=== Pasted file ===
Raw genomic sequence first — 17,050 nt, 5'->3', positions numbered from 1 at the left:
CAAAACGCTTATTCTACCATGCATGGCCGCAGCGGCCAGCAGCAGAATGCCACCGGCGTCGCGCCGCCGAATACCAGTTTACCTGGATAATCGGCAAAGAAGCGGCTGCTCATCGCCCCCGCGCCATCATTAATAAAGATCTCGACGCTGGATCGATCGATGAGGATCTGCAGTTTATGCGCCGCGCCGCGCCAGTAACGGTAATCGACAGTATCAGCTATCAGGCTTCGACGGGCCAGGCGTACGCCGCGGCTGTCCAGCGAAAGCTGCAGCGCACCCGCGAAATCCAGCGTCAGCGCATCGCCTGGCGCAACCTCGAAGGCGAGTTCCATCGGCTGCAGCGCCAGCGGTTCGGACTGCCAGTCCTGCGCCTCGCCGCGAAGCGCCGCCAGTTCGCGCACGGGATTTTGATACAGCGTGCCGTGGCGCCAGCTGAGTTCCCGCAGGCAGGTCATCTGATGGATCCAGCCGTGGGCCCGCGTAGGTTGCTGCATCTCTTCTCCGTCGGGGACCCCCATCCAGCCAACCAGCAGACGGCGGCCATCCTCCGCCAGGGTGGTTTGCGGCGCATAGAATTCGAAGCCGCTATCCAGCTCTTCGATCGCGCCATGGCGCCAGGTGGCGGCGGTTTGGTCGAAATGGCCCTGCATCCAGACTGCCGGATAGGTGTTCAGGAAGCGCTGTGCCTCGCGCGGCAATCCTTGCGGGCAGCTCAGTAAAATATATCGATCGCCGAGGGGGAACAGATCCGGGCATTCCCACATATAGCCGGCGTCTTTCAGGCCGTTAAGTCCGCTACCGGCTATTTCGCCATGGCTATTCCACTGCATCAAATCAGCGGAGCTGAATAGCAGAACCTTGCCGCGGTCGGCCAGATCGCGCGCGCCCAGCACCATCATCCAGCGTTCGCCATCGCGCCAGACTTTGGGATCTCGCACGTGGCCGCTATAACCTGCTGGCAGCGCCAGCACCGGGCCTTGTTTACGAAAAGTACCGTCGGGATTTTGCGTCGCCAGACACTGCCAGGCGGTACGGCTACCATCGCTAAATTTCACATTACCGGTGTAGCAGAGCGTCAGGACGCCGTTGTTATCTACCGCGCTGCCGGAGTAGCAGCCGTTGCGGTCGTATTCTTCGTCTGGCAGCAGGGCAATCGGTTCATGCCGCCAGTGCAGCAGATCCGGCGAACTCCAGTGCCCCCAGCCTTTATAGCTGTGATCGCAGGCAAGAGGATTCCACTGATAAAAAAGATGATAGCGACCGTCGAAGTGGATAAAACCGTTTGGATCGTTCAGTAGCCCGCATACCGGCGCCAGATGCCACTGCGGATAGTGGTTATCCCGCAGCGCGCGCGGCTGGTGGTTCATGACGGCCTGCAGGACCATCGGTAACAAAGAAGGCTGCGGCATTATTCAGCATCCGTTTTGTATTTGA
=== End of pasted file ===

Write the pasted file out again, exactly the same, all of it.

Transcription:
Raw genomic sequence first — 17,050 nt, 5'->3', positions numbered from 1 at the left:
CAAAACGCTTATTCTACCATGCATGGCCGCAGCGGCCAGCAGCAGAATGCCACCGGCGTCGCGCCGCCGAATACCAGTTTACCTGGATAATCGGCAAAGAAGCGGCTGCTCATCGCCCCCGCGCCATCATTAATAAAGATCTCGACGCTGGATCGATCGATGAGGATCTGCAGTTTATGCGCCGCGCCGCGCCAGTAACGGTAATCGACAGTATCAGCTATCAGGCTTCGACGGGCCAGGCGTACGCCGCGGCTGTCCAGCGAAAGCTGCAGCGCACCCGCGAAATCCAGCGTCAGCGCATCGCCTGGCGCAACCTCGAAGGCGAGTTCCATCGGCTGCAGCGCCAGCGGTTCGGACTGCCAGTCCTGCGCCTCGCCGCGAAGCGCCGCCAGTTCGCGCACGGGATTTTGATACAGCGTGCCGTGGCGCCAGCTGAGTTCCCGCAGGCAGGTCATCTGATGGATCCAGCCGTGGGCCCGCGTAGGTTGCTGCATCTCTTCTCCGTCGGGGACCCCCATCCAGCCAACCAGCAGACGGCGGCCATCCTCCGCCAGGGTGGTTTGCGGCGCATAGAATTCGAAGCCGCTATCCAGCTCTTCGATCGCGCCATGGCGCCAGGTGGCGGCGGTTTGGTCGAAATGGCCCTGCATCCAGACTGCCGGATAGGTGTTCAGGAAGCGCTGTGCCTCGCGCGGCAATCCTTGCGGGCAGCTCAGTAAAATATATCGATCGCCGAGGGGGAACAGATCCGGGCATTCCCACATATAGCCGGCGTCTTTCAGGCCGTTAAGTCCGCTACCGGCTATTTCGCCATGGCTATTCCACTGCATCAAATCAGCGGAGCTGAATAGCAGAACCTTGCCGCGGTCGGCCAGATCGCGCGCGCCCAGCACCATCATCCAGCGTTCGCCATCGCGCCAGACTTTGGGATCTCGCACGTGGCCGCTATAACCTGCTGGCAGCGCCAGCACCGGGCCTTGTTTACGAAAAGTACCGTCGGGATTTTGCGTCGCCAGACACTGCCAGGCGGTACGGCTACCATCGCTAAATTTCACATTACCGGTGTAGCAGAGCGTCAGGACGCCGTTGTTATCTACCGCGCTGCCGGAGTAGCAGCCGTTGCGGTCGTATTCTTCGTCTGGCAGCAGGGCAATCGGTTCATGCCGCCAGTGCAGCAGATCCGGCGAACTCCAGTGCCCCCAGCCTTTATAGCTGTGATCGCAGGCAAGAGGATTCCACTGATAAAAAAGATGATAGCGACCGTCGAAGTGGATAAAACCGTTTGGATCGTTCAGTAGCCCGCATACCGGCGCCAGATGCCACTGCGGATAGTGGTTATCCCGCAGCGCGCGCGGCTGGTGGTTCATGACGGCCTGCAGGACCATCGGTAACAAAGAAGGCTGCGGCATTATTCAGCATCCGTTTTGTATTTGA